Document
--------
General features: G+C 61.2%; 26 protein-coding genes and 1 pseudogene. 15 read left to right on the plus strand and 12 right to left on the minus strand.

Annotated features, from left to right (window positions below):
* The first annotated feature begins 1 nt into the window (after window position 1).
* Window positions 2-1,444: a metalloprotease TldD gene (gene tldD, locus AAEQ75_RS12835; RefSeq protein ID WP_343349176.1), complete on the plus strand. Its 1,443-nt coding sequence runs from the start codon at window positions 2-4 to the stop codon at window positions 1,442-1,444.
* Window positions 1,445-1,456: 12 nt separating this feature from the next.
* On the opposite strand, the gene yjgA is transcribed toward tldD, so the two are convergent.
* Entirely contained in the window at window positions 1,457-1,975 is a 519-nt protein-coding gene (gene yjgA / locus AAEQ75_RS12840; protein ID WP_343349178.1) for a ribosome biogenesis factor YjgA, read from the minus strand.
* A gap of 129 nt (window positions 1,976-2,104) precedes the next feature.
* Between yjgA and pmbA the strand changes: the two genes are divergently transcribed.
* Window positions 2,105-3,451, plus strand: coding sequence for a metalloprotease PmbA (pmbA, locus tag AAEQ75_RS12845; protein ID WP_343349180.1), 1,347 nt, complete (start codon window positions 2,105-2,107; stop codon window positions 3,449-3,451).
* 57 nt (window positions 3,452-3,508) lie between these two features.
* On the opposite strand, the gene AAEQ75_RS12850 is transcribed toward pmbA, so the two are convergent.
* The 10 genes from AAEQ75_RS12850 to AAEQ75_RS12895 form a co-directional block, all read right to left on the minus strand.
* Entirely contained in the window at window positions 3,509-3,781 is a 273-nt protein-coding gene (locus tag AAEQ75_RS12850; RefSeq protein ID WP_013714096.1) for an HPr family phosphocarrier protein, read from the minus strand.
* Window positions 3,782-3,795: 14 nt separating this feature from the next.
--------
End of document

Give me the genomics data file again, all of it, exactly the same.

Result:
General features: G+C 61.2%; 26 protein-coding genes and 1 pseudogene. 15 read left to right on the plus strand and 12 right to left on the minus strand.

Annotated features, from left to right (window positions below):
* The first annotated feature begins 1 nt into the window (after window position 1).
* Window positions 2-1,444: a metalloprotease TldD gene (gene tldD, locus AAEQ75_RS12835; RefSeq protein ID WP_343349176.1), complete on the plus strand. Its 1,443-nt coding sequence runs from the start codon at window positions 2-4 to the stop codon at window positions 1,442-1,444.
* Window positions 1,445-1,456: 12 nt separating this feature from the next.
* On the opposite strand, the gene yjgA is transcribed toward tldD, so the two are convergent.
* Entirely contained in the window at window positions 1,457-1,975 is a 519-nt protein-coding gene (gene yjgA / locus AAEQ75_RS12840; protein ID WP_343349178.1) for a ribosome biogenesis factor YjgA, read from the minus strand.
* A gap of 129 nt (window positions 1,976-2,104) precedes the next feature.
* Between yjgA and pmbA the strand changes: the two genes are divergently transcribed.
* Window positions 2,105-3,451, plus strand: coding sequence for a metalloprotease PmbA (pmbA, locus tag AAEQ75_RS12845; protein ID WP_343349180.1), 1,347 nt, complete (start codon window positions 2,105-2,107; stop codon window positions 3,449-3,451).
* 57 nt (window positions 3,452-3,508) lie between these two features.
* On the opposite strand, the gene AAEQ75_RS12850 is transcribed toward pmbA, so the two are convergent.
* The 10 genes from AAEQ75_RS12850 to AAEQ75_RS12895 form a co-directional block, all read right to left on the minus strand.
* Entirely contained in the window at window positions 3,509-3,781 is a 273-nt protein-coding gene (locus tag AAEQ75_RS12850; RefSeq protein ID WP_013714096.1) for an HPr family phosphocarrier protein, read from the minus strand.
* Window positions 3,782-3,795: 14 nt separating this feature from the next.